Victoria Azarenka was pumped up after beating Samantha Stosur in round-robin play. (Vadim Ghirda/AP)
ISTANBUL -- Matchups matter in tennis. That's not breaking news, obviously, but it's especially the case with a player whose game is built on big weapons. If an opponent takes away those weapons, the player is reduced to nothing. It's like having to play with one hand tied behind your back. It's going to get ugly.
Ugly is the only way to describe Samantha Stosur's performance Wednesday against Victoria Azarenka, who continued her dominance of the Aussie with a 6-2, 6-2 victory at the WTA Championships. Azarenka improved to 5-0 against Stosur and won her opening match in the White Group here. Stosur, who on Tuesday beat Maria Sharapova for the first time in 10 meetings, fell to 1-1 in round-robin play.
"I don't feel like I did anything," Stosur said. "I just kind of got pushed around the court, and eventually was made to make an error or she'd hit a winner."
Stosur didn't go to bed until 2 a.m. Wednesday after playing the last match of Tuesday's session, but that's not much of an excuse with a 5 p.m. start. She may have been suffering more of an emotional hangover than a physical one after finally defeating Sharapova. Missing easy volleys (she was 5-for-12 at the net) and spraying the ball every which way for 26 unforced errors to 11 winners, Stosur needed Azarenka to have an off day to have a shot. Azarenka wasn't in the mood for a bad day. She played clean, aggressive tennis, proving again that her strengths go directly at Stosur's weaknesses.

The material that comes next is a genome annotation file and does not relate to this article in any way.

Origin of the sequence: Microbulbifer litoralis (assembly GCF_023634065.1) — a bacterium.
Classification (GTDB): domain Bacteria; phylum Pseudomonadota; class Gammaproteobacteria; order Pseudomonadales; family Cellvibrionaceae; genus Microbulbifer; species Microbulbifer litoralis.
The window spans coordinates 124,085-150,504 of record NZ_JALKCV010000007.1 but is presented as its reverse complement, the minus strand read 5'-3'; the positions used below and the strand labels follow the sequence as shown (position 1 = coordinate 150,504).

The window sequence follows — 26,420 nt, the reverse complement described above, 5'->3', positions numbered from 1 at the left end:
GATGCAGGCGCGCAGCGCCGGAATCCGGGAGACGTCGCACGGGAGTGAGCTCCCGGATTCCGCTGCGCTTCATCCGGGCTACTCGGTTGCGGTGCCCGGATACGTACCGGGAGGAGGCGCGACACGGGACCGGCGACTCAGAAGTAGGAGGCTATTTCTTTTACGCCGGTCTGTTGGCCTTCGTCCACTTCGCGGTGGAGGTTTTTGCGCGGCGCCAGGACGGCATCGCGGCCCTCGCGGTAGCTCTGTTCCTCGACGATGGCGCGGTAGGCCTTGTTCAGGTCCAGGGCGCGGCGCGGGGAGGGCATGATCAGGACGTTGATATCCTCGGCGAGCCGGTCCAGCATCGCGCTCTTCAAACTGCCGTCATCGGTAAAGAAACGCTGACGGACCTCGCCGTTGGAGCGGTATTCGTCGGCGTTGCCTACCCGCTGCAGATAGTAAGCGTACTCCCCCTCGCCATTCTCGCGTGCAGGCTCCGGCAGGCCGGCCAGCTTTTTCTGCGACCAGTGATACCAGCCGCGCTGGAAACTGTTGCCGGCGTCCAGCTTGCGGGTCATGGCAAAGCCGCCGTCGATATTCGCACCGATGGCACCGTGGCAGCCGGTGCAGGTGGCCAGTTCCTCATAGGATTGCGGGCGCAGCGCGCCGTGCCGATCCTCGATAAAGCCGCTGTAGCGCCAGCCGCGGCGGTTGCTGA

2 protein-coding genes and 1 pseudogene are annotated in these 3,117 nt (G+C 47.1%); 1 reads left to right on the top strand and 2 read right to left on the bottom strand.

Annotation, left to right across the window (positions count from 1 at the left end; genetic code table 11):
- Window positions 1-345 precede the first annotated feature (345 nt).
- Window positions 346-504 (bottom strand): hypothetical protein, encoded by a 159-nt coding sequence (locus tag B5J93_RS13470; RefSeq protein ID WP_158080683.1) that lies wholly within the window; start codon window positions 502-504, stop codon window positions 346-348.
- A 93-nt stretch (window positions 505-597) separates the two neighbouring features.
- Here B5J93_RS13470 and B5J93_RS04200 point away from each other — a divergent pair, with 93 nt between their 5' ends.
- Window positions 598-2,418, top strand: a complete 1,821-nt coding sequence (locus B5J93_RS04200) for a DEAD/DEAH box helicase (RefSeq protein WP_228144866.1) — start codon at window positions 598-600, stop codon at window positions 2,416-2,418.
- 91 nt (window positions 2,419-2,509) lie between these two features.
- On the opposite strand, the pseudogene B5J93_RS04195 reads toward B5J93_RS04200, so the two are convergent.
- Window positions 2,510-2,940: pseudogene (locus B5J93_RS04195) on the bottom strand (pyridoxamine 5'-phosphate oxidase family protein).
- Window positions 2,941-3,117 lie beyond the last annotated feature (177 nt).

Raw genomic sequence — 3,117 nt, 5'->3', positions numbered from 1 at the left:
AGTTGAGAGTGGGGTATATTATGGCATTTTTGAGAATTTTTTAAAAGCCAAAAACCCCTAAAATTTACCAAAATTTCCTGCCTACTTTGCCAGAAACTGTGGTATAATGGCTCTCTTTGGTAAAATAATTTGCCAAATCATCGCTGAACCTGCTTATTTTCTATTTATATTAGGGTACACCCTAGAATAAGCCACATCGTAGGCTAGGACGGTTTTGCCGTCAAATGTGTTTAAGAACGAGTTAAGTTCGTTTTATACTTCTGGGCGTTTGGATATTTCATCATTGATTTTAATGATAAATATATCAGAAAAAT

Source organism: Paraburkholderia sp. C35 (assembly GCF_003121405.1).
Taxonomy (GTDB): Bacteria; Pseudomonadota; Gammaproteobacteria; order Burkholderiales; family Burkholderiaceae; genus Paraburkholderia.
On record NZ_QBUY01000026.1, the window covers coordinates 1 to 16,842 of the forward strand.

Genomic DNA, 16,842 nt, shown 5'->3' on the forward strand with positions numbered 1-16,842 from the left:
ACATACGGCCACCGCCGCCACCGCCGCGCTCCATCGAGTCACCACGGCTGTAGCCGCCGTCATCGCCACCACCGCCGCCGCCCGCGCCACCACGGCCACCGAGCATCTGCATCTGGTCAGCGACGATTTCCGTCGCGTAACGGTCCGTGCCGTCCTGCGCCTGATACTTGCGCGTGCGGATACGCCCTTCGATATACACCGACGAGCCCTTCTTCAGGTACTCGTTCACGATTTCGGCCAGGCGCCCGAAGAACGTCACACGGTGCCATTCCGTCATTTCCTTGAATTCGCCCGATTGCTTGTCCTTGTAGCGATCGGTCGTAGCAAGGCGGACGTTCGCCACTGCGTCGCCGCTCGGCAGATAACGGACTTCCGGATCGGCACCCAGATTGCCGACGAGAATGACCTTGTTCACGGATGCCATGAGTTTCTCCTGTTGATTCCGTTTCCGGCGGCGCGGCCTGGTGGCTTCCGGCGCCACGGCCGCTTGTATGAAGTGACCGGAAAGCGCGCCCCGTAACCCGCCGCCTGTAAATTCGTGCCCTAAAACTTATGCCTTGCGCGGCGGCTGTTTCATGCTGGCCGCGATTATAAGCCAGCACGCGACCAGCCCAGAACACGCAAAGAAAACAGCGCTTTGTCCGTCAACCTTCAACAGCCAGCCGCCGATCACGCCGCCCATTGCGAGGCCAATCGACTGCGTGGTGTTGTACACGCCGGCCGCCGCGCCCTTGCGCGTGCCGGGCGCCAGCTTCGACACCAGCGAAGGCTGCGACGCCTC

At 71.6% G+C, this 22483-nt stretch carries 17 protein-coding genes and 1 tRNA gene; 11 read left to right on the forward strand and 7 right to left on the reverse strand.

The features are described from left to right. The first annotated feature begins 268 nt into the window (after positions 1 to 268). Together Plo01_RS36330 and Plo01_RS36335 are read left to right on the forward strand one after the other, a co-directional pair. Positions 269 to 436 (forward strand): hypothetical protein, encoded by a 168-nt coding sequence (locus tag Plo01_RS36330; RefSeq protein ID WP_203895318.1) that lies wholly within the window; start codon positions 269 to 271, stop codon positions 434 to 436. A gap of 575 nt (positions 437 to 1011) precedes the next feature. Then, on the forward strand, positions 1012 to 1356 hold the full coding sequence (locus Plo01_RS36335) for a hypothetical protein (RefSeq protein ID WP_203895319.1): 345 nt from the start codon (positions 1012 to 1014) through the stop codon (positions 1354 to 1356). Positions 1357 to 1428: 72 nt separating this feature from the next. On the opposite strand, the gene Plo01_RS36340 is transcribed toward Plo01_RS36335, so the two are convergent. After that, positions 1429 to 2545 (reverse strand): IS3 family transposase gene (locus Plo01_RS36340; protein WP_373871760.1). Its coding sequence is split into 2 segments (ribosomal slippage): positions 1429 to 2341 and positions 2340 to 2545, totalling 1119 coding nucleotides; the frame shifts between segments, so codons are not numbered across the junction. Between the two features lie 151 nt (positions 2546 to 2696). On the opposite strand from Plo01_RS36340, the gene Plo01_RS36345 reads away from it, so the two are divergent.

Stosur's game, built on the formidable 1-2 punch of her kick serve and forehand, is virtually nonexistent against Azarenka. The Belarusian handles the kick and pace better than anyone and had no trouble putting Stosur into a neutral or defensive position time and time again on her serve. Azarenka won 55 percent of the points on Stosur's second serve. As for weaknesses, Stosur's improved but she's still vulnerable on the backhand and her movement is subpar for an elite player. Put it all together, and if you can find someone who returns her kick serve well and grabs control of the rally by taking the ball early and pinning Stosur to her backhand side, well, you've built a Stosur-beating prototype.
"It was important to really not give her a chance to attack," Azarenka said, "because if she comes up with this big, firing forehand, it's really difficult to stay in the match."